In mathematics, the Hodge conjecture is a major unsolved problem in the field of algebraic geometry that relates the algebraic topology of a non-singular complex algebraic variety and the subvarieties of it.

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In the mathematical field of topology, a homeomorphism or topological isomorphism or bi continuous function is a continuous function between topological spaces that has a continuous inverse function.

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In topology, two continuous functions from one topological space to another are called homotopic (from Greek ὁμός homós "same, similar" and τόπος tópos "place") if one can be "continuously deformed" into the other, such a deformation being called a homotopy between the two functions.

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A hypothesis (plural hypotheses) is a proposed explanation for a phenomenon.

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If and only if

In logic and related fields such as mathematics and philosophy, if and only if (shortened iff) is a biconditional logical connective between statements.

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Imre Lakatos

Imre Lakatos (Lakatos Imre; November 9, 1922 – February 2, 1974) was a Hungarian philosopher of mathematics and science, known for his thesis of the fallibility of mathematics and its 'methodology of proofs and refutations' in its pre-axiomatic stages of development, and also for introducing the concept of the 'research programme' in his methodology of scientific research programmes.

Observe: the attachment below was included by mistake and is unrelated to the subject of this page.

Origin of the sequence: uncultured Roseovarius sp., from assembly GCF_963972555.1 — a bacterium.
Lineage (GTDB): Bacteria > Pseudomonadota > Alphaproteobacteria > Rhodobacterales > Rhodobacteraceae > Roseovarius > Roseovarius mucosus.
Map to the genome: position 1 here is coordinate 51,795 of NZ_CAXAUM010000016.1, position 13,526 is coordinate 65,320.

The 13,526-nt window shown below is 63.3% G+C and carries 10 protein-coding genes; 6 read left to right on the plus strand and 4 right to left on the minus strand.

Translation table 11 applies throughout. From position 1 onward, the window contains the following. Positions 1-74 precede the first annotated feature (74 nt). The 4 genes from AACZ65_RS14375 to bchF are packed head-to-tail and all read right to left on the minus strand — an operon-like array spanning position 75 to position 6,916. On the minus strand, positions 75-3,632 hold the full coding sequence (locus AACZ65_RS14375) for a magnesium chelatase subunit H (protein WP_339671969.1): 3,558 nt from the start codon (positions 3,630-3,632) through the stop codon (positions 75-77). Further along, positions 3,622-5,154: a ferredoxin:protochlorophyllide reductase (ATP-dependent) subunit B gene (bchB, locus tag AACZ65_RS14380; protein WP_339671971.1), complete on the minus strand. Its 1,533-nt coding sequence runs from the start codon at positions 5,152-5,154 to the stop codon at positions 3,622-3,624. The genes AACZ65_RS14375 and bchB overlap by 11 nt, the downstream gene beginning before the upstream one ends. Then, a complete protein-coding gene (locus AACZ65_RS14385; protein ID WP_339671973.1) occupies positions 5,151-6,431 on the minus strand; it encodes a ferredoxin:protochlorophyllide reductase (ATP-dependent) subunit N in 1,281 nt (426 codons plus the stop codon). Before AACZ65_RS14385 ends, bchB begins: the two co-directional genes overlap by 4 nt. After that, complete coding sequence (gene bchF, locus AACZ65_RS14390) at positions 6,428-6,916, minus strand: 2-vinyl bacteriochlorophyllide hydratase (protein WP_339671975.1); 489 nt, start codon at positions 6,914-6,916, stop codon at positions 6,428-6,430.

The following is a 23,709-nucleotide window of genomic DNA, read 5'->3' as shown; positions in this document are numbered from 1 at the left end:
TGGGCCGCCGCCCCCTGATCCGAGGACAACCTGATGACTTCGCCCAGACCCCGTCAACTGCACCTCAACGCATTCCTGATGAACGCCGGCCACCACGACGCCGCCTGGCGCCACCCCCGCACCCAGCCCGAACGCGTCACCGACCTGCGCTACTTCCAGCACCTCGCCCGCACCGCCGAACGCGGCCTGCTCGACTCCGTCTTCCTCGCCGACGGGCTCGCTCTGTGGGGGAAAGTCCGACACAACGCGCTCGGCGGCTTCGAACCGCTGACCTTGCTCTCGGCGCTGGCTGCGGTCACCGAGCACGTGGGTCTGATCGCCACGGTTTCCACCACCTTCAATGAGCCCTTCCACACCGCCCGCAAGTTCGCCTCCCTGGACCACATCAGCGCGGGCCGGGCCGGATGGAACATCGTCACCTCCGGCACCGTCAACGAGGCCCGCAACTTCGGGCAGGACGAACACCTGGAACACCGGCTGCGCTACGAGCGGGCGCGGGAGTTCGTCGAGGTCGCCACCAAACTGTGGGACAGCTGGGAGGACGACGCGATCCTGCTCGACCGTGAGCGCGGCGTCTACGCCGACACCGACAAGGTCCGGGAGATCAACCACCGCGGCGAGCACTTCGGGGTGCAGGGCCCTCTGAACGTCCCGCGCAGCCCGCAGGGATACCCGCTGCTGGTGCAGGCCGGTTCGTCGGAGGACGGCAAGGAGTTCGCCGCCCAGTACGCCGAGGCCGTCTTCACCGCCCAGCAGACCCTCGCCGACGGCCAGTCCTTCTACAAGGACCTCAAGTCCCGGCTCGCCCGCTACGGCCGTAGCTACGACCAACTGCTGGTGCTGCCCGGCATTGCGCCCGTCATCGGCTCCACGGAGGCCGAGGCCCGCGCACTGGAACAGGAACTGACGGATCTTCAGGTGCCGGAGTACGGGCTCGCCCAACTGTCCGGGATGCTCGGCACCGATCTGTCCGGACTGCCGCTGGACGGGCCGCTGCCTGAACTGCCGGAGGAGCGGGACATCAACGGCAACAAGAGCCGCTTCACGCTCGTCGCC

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Independence (mathematical logic)

In mathematical logic, independence refers to the unprovability of a sentence from other sentences.

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Infinity (symbol) is a concept describing something without any bound or larger than any natural number.

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Information theory

Information theory studies the quantification, storage, and communication of information.

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An integer (from the Latin ''integer'' meaning "whole")Integer 's first literal meaning in Latin is "untouched", from in ("not") plus tangere ("to touch").

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In mathematics, an integral assigns numbers to functions in a way that can describe displacement, area, volume, and other concepts that arise by combining infinitesimal data.

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Intuition is the ability to acquire knowledge without proof, evidence, or conscious reasoning, or without understanding how the knowledge was acquired.

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In the philosophy of mathematics, intuitionism, or neointuitionism (opposed to preintuitionism), is an approach where mathematics is considered to be purely the result of the constructive mental activity of humans rather than the discovery of fundamental principles claimed to exist in an objective reality.